Candice’s top tips:
Realise that it may not be beneficial to go to a doctor who doesn’t believe in LCHF when trying this new lifestyle. Several GPs told me to eat carbs again. Eventually I found Dr Schoonbee and I haven’t looked back.
No one can tell you exactly what to eat. There is no meal plan because this is not a diet – it’s a complete lifestyle change and your food interests matter. If you don’t like avocado, have coconut oil. If you can’t tolerate dairy, go for milk substitutes.
Set realistic goals. I made the mistake of thinking the weight loss would continue to be as fast as it was in the first six months, and when it wasn’t, I felt guilty. Realise that this is a journey. It’s good to have a goal weight, but be careful about focusing too much on the scale – measuring yourself with a tape measure is much more satisfying!
Understand that the craving for carbs is easily overcome when you question the reason behind the craving. The last time I craved carbs was before a funeral. Before that, it was after writing an exam. I questioned myself instead of giving in, bought some delicious salami and the craving was gone.
Don’t give up if you do happen to give in to a craving. You haven’t ruined all your hard work, and beating yourself up about it is pointless. Just move on. Luckily for me, I can’t cheat because my body responds with a 24-hour bug.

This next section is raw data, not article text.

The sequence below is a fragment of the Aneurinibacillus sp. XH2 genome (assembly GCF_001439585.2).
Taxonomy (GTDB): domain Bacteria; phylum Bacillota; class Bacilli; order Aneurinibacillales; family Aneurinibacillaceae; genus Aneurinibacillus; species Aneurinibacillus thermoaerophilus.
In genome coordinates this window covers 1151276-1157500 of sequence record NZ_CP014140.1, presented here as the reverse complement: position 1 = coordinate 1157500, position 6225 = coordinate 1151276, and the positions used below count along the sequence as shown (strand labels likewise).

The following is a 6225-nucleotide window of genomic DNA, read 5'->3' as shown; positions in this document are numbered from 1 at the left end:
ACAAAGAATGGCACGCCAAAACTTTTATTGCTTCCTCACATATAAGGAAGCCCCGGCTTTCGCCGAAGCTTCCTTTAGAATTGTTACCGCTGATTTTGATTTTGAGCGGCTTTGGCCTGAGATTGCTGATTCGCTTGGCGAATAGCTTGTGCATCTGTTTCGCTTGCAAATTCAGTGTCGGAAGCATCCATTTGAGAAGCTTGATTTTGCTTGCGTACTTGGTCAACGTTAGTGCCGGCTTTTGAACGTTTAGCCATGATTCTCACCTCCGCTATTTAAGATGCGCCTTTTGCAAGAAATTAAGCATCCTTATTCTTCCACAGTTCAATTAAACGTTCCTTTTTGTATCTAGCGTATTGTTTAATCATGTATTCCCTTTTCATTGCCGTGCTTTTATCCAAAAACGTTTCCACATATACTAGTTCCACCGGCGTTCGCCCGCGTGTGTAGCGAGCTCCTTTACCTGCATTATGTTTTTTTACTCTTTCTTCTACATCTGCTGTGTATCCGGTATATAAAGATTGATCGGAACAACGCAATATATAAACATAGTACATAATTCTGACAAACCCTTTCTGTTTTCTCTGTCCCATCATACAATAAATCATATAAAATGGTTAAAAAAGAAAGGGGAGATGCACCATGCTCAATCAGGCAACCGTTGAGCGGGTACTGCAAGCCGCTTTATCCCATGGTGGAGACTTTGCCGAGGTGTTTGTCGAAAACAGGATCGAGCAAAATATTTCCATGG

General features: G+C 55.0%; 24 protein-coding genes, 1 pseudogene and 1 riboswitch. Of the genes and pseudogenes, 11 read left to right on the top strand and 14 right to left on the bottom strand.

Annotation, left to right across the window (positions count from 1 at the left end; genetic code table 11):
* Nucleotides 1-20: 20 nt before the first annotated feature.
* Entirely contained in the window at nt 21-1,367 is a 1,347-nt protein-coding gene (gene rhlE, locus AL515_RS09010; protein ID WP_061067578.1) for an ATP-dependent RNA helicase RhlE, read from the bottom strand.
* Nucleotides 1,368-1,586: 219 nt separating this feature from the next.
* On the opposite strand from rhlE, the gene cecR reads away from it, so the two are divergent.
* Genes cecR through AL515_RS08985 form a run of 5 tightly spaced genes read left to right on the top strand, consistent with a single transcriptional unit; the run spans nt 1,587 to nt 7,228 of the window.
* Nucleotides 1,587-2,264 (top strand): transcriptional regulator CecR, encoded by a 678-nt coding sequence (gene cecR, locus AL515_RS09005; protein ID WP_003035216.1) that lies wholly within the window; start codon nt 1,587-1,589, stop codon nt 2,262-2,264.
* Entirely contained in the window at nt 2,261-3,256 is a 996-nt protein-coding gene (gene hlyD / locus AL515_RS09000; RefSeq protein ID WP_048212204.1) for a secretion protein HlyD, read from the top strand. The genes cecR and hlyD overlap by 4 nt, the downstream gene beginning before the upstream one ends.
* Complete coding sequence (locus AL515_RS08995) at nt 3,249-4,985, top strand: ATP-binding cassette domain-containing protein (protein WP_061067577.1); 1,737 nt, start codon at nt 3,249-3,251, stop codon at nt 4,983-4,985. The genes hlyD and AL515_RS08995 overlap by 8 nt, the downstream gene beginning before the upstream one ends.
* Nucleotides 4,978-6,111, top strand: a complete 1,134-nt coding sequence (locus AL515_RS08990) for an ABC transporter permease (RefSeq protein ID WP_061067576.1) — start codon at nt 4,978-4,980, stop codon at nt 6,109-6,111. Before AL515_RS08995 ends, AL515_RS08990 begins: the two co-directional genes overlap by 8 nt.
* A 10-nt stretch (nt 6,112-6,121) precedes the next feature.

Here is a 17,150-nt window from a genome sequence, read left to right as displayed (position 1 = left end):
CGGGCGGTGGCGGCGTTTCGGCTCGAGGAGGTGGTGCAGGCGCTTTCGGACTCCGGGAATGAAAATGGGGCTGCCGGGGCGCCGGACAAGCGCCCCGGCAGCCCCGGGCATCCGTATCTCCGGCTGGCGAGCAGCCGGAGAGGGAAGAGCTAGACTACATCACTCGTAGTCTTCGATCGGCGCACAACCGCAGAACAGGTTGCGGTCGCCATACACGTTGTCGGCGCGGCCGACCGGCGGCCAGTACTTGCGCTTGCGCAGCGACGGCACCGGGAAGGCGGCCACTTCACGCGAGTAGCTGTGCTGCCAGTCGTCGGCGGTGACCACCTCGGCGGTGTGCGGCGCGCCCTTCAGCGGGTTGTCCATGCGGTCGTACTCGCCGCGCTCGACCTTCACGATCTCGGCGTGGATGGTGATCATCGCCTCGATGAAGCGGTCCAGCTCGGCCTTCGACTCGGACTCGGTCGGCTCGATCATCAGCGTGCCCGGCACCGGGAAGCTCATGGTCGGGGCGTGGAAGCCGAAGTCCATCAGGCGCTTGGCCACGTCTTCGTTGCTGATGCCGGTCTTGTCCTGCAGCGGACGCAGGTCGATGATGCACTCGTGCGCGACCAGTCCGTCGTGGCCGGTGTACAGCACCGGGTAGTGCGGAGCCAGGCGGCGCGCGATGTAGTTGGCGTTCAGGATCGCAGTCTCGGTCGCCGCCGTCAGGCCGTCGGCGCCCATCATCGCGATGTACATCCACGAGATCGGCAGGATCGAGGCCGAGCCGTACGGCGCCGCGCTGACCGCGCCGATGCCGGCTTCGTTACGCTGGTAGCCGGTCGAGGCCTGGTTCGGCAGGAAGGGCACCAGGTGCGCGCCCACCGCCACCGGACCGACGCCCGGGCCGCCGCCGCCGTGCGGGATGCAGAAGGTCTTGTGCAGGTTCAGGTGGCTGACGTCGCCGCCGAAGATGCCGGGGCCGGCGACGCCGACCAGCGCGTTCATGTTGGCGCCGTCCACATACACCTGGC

Focus on yourself. I went a bit crazy at first – biting the head off anyone who questioned LCHF. Don’t be that person, especially if your partner or children don’t follow your lead. It’s not about them, it’s about you.
Leave the expensive ingredients – like the almond flour and xanthan gum – on the shelves. Keep your meals as natural as possible and the change won’t be costly.
Make your environment safe. If you’re addicted to sugar and you think it’s okay to keep treats in the house, you’re kidding yourself. Remove everything immediately and if family members don’t agree with you, ask them to keep their own private stash hidden from you.